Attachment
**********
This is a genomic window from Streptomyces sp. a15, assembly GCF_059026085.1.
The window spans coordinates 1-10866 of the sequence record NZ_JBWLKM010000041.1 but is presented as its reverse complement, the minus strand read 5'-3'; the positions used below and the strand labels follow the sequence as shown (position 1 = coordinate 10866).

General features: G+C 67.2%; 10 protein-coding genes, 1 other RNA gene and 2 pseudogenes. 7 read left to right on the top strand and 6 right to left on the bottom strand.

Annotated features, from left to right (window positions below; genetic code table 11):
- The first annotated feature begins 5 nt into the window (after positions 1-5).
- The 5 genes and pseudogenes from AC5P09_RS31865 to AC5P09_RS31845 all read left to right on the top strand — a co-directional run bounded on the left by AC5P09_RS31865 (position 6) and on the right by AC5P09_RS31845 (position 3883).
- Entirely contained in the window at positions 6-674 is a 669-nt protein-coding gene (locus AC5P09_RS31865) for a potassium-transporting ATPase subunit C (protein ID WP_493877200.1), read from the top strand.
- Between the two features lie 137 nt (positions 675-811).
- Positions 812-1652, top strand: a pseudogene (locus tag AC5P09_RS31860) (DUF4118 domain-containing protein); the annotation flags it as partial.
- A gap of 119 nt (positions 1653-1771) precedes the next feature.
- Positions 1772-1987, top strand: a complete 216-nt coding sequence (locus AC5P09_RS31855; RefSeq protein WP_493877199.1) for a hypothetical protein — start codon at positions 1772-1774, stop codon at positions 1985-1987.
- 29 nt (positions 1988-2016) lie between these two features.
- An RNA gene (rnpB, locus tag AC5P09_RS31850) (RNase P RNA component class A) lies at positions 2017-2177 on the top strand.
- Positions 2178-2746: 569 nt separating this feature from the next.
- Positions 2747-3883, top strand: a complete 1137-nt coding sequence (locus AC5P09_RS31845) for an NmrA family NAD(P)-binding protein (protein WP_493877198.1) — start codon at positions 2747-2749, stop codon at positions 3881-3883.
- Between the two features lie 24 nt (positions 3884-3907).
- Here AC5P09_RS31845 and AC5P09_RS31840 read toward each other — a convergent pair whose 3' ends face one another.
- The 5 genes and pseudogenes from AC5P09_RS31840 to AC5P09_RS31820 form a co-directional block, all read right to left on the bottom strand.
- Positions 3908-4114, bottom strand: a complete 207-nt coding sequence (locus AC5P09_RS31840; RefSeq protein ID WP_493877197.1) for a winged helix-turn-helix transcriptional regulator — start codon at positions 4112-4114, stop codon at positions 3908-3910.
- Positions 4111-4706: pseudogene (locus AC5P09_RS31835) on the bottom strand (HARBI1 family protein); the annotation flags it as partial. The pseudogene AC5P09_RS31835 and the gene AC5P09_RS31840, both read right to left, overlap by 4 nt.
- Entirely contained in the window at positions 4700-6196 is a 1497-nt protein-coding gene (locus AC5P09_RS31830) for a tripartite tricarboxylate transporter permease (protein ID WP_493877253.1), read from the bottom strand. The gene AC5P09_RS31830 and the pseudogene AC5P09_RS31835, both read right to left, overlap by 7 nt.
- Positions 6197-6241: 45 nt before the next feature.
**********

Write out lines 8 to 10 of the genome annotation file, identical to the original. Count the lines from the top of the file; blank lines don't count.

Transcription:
- Between the two features lie 137 nt (positions 675-811).
- Positions 812-1652, top strand: a pseudogene (locus tag AC5P09_RS31860) (DUF4118 domain-containing protein); the annotation flags it as partial.
- A gap of 119 nt (positions 1653-1771) precedes the next feature.